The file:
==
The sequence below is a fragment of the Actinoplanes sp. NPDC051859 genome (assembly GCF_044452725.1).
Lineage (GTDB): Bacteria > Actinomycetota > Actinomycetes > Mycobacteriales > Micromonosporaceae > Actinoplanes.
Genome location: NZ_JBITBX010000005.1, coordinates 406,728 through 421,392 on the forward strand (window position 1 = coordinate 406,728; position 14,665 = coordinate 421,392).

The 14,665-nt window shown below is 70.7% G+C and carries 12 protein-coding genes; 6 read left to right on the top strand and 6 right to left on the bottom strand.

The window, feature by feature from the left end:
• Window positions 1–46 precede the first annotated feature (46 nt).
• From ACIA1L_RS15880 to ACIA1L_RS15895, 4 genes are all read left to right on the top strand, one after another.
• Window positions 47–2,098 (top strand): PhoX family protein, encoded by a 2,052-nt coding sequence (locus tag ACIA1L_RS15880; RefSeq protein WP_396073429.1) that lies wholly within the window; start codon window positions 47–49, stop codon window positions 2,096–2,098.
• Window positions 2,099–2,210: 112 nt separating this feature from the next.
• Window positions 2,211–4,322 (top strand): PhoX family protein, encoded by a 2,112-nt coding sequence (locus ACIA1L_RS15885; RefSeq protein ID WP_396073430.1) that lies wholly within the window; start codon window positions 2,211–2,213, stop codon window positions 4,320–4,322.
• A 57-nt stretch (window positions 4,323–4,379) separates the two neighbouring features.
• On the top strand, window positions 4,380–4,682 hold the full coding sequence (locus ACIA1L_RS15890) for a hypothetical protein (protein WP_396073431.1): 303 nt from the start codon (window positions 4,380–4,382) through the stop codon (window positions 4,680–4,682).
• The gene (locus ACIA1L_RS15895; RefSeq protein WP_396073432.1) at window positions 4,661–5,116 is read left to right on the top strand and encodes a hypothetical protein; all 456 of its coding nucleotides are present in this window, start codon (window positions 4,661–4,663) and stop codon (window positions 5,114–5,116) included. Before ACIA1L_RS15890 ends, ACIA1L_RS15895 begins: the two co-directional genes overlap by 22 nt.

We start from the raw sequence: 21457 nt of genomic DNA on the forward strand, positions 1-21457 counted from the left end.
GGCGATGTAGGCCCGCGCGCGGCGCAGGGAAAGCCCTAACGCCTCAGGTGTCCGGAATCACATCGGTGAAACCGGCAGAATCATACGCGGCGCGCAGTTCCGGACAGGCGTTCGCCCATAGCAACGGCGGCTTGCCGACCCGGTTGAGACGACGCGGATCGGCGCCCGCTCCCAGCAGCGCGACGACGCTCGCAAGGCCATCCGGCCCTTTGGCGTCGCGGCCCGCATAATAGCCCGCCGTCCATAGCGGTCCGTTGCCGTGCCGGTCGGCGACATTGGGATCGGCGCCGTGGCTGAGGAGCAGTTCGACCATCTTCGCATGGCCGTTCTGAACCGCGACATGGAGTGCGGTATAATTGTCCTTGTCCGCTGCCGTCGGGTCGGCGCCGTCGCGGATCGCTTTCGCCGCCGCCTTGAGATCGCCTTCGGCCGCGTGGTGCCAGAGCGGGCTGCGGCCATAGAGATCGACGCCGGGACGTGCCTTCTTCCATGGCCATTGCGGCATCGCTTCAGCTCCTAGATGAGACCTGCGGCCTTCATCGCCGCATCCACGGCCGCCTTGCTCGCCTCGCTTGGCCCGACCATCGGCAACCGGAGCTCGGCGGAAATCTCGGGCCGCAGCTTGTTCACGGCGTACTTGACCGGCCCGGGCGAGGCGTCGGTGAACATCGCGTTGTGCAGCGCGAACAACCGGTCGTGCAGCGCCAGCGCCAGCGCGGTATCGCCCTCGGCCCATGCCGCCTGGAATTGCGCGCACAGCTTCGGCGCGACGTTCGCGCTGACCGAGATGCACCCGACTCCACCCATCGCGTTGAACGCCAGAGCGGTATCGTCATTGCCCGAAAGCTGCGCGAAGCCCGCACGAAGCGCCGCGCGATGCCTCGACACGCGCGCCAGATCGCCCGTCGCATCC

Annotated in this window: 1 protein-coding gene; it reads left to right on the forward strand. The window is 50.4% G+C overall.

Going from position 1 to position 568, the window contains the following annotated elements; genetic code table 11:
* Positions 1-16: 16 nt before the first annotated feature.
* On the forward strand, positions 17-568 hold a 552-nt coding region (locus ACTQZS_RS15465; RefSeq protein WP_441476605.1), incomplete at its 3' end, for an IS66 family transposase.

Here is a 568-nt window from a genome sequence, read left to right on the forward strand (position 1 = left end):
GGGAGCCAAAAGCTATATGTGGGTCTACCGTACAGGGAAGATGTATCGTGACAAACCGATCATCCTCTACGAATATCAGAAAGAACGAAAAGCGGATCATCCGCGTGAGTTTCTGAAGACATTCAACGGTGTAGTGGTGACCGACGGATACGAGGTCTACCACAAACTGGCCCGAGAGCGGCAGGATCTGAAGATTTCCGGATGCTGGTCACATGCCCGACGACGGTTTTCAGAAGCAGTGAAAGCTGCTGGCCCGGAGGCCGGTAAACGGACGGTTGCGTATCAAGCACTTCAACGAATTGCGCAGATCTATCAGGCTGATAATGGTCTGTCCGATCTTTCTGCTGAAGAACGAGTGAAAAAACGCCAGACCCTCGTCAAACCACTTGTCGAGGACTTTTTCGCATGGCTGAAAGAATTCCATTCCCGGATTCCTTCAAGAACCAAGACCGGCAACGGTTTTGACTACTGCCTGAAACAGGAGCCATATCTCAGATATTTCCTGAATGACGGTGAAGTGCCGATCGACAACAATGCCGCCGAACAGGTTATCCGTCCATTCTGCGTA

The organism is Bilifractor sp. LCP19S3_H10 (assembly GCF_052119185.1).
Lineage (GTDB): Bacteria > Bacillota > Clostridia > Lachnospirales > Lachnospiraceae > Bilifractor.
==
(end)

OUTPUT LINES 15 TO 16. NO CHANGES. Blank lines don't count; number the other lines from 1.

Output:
GGCGATGTAGGCCCGCGCGCGGCGCAGGGAAAGCCCTAACGCCTCAGGTGTCCGGAATCACATCGGTGAAACCGGCAGAATCATACGCGGCGCGCAGTTCCGGACAGGCGTTCGCCCATAGCAACGGCGGCTTGCCGACCCGGTTGAGACGACGCGGATCGGCGCCCGCTCCCAGCAGCGCGACGACGCTCGCAAGGCCATCCGGCCCTTTGGCGTCGCGGCCCGCATAATAGCCCGCCGTCCATAGCGGTCCGTTGCCGTGCCGGTCGGCGACATTGGGATCGGCGCCGTGGCTGAGGAGCAGTTCGACCATCTTCGCATGGCCGTTCTGAACCGCGACATGGAGTGCGGTATAATTGTCCTTGTCCGCTGCCGTCGGGTCGGCGCCGTCGCGGATCGCTTTCGCCGCCGCCTTGAGATCGCCTTCGGCCGCGTGGTGCCAGAGCGGGCTGCGGCCATAGAGATCGACGCCGGGACGTGCCTTCTTCCATGGCCATTGCGGCATCGCTTCAGCTCCTAGATGAGACCTGCGGCCTTCATCGCCGCATCCACGGCCGCCTTGCTCGCCTCGCTTGGCCCGACCATCGGCAACCGGAGCTCGGCGGAAATCTCGGGCCGCAGCTTGTTCACGGCGTACTTGACCGGCCCGGGCGAGGCGTCGGTGAACATCGCGTTGTGCAGCGCGAACAACCGGTCGTGCAGCGCCAGCGCCAGCGCGGTATCGCCCTCGGCCCATGCCGCCTGGAATTGCGCGCACAGCTTCGGCGCGACGTTCGCGCTGACCGAGATGCACCCGACTCCACCCATCGCGTTGAACGCCAGAGCGGTATCGTCATTGCCCGAAAGCTGCGCGAAGCCCGCACGAAGCGCCGCGCGATGCCTCGACACGCGCGCCAGATCGCCCGTCGCATCC

Annotated in this window: 1 protein-coding gene; it reads left to right on the forward strand. The window is 50.4% G+C overall.